Job interviews are nerve-wracking, regardless of your level of preparation. No matter how much time you put in to formatting your resume and selecting your outfit, you’re still under pressure to make a good impression on the person interviewing you. And a major part of that impression will consist of your responses to the questions they have for you. Luckily, there are a few questions that are part of nearly every interviewer’s script, and we can tell you what response they’re likely looking for. Read on to learn how best to respond to these popular questions.
1. What Do You Know About Our Company?
This is a trick question of sorts. You might think it’s simply intended to assess your familiarity with the company, but it’s also a way for the interviewer to evaluate your level of interest and commitment to the company’s goals. Prepare by learning as much as possible about what the company does, but be sure you express how that aligns with your own goals and interests. Briefly summarize what the company’s mission is, then describe why that appeals to you personally.
2. What Are Your Weaknesses?
This is a tough one. No one likes to admit weakness, but interviewers want to know about any potential problems as well as assess your willingness to be honest. Don’t fall into the trap of saying you don’t have any weaknesses, as that’s clearly an indicator of either a massive ego or dishonesty. Instead, identify a relatively minor issue that you’ve had trouble with before but are taking steps to get better at. For example: tell the interviewer you’ve struggled with desk organization before, but you’ve implemented a color-coding system to help keep track of things.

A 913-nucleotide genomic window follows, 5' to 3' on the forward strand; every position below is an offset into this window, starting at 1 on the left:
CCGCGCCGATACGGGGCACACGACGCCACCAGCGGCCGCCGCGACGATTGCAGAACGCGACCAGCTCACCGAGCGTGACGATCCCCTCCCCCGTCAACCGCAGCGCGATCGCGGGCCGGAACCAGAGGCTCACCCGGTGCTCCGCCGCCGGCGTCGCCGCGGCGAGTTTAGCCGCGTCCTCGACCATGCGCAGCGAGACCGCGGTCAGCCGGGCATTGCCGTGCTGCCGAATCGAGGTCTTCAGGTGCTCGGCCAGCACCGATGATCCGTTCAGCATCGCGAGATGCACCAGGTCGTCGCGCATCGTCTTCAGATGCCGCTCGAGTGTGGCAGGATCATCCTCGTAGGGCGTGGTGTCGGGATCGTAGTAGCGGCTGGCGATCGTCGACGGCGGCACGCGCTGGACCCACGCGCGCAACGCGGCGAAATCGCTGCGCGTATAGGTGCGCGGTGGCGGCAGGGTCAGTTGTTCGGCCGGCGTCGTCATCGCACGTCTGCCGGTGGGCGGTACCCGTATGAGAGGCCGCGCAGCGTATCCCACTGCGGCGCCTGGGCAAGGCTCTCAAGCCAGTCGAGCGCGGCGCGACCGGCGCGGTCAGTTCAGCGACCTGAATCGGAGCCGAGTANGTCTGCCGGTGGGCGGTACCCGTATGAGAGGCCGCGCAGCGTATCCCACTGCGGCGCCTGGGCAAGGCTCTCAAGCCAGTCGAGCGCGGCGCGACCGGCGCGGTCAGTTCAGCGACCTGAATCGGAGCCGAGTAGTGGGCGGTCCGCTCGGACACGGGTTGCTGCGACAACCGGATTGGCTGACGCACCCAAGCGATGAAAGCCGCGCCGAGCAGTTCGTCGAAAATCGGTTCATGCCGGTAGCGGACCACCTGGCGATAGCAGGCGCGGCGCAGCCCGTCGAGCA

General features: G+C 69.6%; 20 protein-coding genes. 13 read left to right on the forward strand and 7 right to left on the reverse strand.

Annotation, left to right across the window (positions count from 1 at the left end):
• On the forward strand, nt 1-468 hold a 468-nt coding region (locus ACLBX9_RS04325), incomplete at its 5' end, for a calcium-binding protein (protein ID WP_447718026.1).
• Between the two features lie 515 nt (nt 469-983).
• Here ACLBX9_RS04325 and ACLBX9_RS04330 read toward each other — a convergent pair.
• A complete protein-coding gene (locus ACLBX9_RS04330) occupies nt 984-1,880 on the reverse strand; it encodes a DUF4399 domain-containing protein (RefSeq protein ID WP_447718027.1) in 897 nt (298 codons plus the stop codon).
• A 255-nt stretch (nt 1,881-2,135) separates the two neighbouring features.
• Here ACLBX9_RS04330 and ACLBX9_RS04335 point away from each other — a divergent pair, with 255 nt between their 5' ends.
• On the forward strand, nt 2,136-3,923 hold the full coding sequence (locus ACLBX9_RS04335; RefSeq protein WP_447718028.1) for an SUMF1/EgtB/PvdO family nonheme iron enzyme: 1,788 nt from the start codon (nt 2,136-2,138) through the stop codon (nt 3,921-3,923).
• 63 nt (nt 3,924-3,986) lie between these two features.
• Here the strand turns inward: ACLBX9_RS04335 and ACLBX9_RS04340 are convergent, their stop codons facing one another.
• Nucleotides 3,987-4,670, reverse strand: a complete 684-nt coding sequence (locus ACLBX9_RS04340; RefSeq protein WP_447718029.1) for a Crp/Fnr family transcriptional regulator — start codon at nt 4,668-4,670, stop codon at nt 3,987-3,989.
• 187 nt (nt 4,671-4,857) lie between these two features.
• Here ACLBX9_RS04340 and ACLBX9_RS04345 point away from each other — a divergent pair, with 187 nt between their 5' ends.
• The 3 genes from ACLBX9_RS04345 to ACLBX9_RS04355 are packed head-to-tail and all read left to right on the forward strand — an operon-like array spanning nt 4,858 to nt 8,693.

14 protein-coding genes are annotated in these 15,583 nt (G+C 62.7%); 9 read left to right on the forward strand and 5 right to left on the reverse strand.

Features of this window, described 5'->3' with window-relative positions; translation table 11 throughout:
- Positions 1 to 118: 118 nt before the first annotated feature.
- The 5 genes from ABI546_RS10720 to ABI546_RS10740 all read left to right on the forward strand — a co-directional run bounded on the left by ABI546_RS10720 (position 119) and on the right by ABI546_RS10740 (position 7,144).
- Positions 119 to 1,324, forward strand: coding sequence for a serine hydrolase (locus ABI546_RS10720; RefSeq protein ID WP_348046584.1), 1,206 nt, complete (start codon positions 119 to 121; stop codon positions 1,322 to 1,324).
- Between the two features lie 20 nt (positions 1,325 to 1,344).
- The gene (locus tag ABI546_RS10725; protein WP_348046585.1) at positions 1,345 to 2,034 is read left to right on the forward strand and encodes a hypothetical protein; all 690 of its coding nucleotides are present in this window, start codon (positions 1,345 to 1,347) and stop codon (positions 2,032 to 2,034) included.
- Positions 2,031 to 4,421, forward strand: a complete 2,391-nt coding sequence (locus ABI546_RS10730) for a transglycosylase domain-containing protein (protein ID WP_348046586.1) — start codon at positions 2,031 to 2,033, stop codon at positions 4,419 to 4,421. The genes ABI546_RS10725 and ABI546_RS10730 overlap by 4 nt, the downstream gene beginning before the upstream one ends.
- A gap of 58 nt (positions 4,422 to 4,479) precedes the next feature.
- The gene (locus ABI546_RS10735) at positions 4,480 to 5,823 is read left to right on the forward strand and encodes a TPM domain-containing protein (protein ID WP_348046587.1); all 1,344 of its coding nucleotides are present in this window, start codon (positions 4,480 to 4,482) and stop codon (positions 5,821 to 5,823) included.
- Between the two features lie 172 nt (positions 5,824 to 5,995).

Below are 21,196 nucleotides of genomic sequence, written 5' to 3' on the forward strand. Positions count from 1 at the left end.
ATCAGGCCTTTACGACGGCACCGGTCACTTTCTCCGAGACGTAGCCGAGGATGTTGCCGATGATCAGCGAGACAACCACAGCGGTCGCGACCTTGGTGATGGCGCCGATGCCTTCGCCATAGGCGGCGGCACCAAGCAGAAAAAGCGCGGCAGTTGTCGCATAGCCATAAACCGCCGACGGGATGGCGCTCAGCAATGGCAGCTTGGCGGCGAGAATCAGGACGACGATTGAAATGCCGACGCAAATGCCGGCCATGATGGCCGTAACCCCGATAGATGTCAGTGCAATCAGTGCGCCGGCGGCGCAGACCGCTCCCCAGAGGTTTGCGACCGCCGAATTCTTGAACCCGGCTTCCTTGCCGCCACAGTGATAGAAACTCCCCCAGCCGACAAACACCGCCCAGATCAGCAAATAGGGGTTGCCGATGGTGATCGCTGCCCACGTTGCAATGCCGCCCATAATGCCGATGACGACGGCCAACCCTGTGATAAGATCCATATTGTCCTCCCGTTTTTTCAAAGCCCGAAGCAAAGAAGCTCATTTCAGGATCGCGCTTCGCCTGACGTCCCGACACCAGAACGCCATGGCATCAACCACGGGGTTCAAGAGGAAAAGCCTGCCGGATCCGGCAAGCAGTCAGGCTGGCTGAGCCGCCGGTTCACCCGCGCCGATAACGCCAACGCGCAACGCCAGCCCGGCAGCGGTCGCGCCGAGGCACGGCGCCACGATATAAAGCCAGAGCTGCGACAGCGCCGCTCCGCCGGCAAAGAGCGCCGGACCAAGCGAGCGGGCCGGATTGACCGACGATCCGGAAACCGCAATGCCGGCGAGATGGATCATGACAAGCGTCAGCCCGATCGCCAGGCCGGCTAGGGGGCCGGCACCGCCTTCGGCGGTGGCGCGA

3. How Do You Deal with Stress?
Interviewers want to make sure you won’t crack under pressure. Come prepared with a specific stressful situation you faced at a previous job, and give a concrete explanation of how you weathered the storm. You might also mention any healthy stress relieving activities you do outside of work, like exercising.
4. What’s A Challenge You’ve Faced at Work Before?
The interviewer is asking this because they want to know what you consider a challenge, and how you problem solve. Avoid discussing interpersonal problems, as this can be a red flag. Instead, talk about a tough deadline you had to meet or a major task you lacked experience with, and describe the specific steps you took to get it done.
5. Why Are You Leaving Your Previous Employer/Why Were You Let Go?
If you’re interviewing for a job, it’s either because you’re not satisfied with the one you have, or you were fired. Don’t trash talk your previous employer-this demonstrates a lack of loyalty and a self-centered perspective on work. Instead, elaborate on the qualities you have that make you better suited for this new position, and if you were fired, describe what you learned from the experience.
6. What Would You Like to Ask Me?
This question is the one that’s almost guaranteed to get asked at every interview, typically at the end, and you don’t want to blow a perfect interview by screwing it up. Come prepared with something you’d like to know that you can’t learn from researching beforehand—otherwise, you risk coming off as unprepared. A good idea is something that only the interviewer would be able to answer, like “What has been your best experience since you started working here?” Another good one: “What’s on the horizon for the company?” This shows inquisitiveness and genuine interest in the future of the business.
The queries above are some of the most common boilerplate interview questions you’ll face. By preparing responses, you can put your best foot forward and increase your chances of getting the job you want.